Palaui island is undeniably the municipality of Santa Ana’s biggest tourism draw for the moment, but there are other equally stunning places to explore at the northeastern corner of the Philippines. But aside from spending a few hours marveling the sights at the Cape Engaño lighthouse, there are other spots you could throw in the itinerary to make the weekend more interesting. Since you have traveled this far already, why not make the most out of your stay at Santa Ana then with just a minimal budget adjustment.
Our flashpacking group did just that during the long weekend last April. Only Kat, our lead organizer, knew the specific details in our itinerary, so I am pleasantly surprised to find out that after Palaui, we were headed for two more stops. Onboard our bangka (motorized outrigger boat), we then set out westward for Anguib Beach.
It is said that the roads in Northern Luzon, literally ends at Anguib. But you would not complain since where the concrete pavement ends, you would be treated to the views of green Agoho trees, the white sand beaches and the ocean with its different shades of blue. Many have dubbed Anguib Beach as the next Boracay of the North, a tagline which it may have to share or battle out with Pagudpud in Ilocos Norte.
The comparison however is something that I could not confirm or refute since surprisingly I have never set foot in Boracay to this day. But it could actually stand on its own even without dragging another tourist spot’s name to its shores.
We then ate our packed lunch at one of the huts at Anguib. But if you failed to bring food, there is a canteen there that sells affordable meals and cold softdrinks.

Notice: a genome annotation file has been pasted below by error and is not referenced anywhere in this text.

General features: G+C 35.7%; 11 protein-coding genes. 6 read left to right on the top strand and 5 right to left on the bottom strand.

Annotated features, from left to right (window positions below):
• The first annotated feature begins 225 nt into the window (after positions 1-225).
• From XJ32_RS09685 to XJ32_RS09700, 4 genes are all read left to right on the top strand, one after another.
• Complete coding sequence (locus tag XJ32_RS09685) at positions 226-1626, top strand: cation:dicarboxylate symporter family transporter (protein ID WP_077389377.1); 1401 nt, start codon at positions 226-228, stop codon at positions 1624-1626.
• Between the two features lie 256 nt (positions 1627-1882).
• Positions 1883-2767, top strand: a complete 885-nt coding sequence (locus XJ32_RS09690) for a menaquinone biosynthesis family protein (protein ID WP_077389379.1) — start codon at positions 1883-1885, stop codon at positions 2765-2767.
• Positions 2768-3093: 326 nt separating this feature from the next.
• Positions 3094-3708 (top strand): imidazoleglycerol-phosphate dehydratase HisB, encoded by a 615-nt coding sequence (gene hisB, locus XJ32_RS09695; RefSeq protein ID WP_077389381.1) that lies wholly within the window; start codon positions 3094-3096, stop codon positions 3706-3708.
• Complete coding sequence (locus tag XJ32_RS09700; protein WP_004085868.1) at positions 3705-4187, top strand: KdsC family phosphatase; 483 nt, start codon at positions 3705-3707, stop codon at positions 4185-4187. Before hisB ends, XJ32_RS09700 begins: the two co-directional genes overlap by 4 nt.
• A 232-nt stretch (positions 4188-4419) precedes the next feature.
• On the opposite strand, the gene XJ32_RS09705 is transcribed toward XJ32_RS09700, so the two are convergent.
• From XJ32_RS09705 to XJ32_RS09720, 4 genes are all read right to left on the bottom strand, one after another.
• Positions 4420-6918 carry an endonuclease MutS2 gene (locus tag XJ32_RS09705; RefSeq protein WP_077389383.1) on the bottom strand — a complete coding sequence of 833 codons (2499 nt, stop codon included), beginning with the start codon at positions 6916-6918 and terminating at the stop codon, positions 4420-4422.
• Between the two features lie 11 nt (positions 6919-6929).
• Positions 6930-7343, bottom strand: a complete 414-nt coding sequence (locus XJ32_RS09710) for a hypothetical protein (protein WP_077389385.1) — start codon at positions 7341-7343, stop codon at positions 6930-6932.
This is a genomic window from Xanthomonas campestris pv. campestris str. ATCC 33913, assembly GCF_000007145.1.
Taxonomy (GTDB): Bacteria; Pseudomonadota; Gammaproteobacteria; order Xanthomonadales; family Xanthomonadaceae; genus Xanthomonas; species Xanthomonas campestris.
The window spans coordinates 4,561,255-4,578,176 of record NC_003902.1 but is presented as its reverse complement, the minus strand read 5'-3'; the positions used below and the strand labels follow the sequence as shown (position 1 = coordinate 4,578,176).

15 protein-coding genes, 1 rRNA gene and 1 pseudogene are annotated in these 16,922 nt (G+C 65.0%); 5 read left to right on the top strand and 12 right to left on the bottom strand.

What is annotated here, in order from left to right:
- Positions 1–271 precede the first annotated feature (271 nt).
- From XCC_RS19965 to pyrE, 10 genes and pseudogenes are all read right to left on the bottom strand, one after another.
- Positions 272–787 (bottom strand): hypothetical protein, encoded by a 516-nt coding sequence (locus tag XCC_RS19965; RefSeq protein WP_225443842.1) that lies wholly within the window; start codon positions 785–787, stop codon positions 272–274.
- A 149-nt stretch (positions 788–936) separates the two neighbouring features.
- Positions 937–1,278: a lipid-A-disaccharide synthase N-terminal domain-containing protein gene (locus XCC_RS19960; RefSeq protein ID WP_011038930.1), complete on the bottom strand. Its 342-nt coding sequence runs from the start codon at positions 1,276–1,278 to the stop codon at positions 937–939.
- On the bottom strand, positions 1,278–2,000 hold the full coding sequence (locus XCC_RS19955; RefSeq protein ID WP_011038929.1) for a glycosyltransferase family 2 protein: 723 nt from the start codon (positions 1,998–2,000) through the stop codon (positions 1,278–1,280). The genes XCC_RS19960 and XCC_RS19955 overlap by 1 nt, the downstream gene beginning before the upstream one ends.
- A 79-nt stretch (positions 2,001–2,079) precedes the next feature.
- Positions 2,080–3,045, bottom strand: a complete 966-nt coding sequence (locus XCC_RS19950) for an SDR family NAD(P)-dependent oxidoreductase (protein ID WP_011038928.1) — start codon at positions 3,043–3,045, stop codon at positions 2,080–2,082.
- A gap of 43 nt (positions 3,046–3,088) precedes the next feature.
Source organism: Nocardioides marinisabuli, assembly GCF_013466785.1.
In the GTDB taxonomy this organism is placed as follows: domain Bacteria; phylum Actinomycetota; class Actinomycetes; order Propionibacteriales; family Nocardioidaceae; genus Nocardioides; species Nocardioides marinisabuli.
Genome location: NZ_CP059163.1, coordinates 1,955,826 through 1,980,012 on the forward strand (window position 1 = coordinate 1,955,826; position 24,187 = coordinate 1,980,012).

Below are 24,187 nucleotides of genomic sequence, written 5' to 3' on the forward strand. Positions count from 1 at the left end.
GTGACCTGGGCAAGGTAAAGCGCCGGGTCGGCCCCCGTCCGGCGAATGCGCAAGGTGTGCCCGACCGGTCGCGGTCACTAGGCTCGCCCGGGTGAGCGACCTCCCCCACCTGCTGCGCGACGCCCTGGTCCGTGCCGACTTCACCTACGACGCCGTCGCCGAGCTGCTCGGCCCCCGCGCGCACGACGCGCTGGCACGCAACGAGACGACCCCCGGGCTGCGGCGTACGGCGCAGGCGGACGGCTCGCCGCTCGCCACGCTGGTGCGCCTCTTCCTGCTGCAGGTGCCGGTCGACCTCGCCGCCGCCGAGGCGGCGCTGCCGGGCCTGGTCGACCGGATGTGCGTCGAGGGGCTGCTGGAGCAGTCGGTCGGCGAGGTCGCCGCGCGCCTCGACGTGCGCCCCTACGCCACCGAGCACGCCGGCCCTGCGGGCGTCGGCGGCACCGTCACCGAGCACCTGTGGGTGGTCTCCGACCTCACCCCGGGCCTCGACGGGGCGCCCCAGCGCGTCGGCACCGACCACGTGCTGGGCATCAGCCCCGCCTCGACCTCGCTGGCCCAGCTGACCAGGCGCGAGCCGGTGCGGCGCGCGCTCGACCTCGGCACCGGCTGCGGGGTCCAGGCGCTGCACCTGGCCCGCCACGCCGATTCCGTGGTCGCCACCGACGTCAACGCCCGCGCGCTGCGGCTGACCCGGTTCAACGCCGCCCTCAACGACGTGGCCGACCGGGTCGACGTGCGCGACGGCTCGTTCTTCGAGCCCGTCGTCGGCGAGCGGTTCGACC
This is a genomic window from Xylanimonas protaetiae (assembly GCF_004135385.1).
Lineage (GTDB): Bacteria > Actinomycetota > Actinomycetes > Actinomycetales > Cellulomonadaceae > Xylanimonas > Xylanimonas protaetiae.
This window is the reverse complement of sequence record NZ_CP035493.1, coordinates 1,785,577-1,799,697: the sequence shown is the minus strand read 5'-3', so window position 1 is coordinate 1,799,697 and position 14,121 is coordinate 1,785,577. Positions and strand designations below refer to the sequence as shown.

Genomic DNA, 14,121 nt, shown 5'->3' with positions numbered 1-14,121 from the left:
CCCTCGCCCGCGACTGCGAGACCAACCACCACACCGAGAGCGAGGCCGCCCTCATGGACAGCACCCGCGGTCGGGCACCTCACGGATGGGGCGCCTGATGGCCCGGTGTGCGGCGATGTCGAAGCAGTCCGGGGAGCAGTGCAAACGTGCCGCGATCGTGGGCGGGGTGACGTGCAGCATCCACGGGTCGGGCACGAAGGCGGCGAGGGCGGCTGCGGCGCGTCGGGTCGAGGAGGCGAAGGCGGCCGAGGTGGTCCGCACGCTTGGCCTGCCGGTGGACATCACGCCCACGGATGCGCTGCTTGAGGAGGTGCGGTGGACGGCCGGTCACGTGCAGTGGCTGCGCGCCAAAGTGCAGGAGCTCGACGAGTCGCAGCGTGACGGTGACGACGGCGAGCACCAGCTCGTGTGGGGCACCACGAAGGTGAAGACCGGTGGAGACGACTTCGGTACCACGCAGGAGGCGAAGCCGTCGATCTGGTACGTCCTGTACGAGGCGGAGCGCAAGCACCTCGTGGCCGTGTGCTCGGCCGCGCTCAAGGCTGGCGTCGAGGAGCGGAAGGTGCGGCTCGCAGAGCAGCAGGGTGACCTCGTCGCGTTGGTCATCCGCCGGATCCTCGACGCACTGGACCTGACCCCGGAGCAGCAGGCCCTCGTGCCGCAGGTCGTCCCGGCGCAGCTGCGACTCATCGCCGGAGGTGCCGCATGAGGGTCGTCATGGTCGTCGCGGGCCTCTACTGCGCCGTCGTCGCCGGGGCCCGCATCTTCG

We then dropped by Crocodile Island or Manidad Island before heading back for the Sta. Anta Fish Port in Barangay San Vicente. This small islet is aptly named because it resembles like the reptile if viewed from a distance. We docked by the sandy portion in the island and climbed the crocodile’s rocky ‘body.’ At the top, one can observe the pounding waves at one side and the calm seas at the other. To some extent, this croc acts a protective barrier which breaks the raging waters from the ocean, before it reaches the coastal communities at Santa Ana.
The calm sea seemed to sparkle like diamonds on our way back to the Santa Ana fishport. My good friend Val, shared that she also saw a similar scene on our way to Palaui which reminded her of a few lines of a song by Incubus: “The ocean looks like a thousand diamonds / Strewn across a blue blanket.”
I could only wish then that many could see that beautiful sight and also experience all our adventures at Santa Ana – Palaui island and beyond it as well.
How to get there and where to stay
GV Florida Transport offers two direct bus trips (12:00 noon,3:00 PM) to Santa Ana (Php750.00). To buy tickets in advance, you have to go to their bus station at Sampaloc, Manila because they do not accept reservations over the phone. It is a roughly 12 hour trip but it has many stopovers along the way for meals and bathroom breaks. Cebu Pacific also serves direct flights to Tuguegarao City. From there, it is just a 3 hour trip to Santa Ana.
Once you are at Santa Ana, take a trike (Php15/pax) to the Santa Fish Port. The boat operators at Santa Ana came up with a fixed rate for various island hopping activities. Each bangka is also equipped with life vests. We rented a good-sized boat (Php3500) for our Palaui, Anguib and Crocodile Island adventures. Other rates are posted here. You may also ask Kuya Darwin, our contact person at Santa Ana, for your further inquiries (+639358876052).
The bus trips back to Manila are scheduled to travel the afternoon the following day so you may have to spend the night at Santa Ana. We stayed at Jotay Resort, which has a dormitory room large enough to accomodate our group of eight. Other options are posted here and here.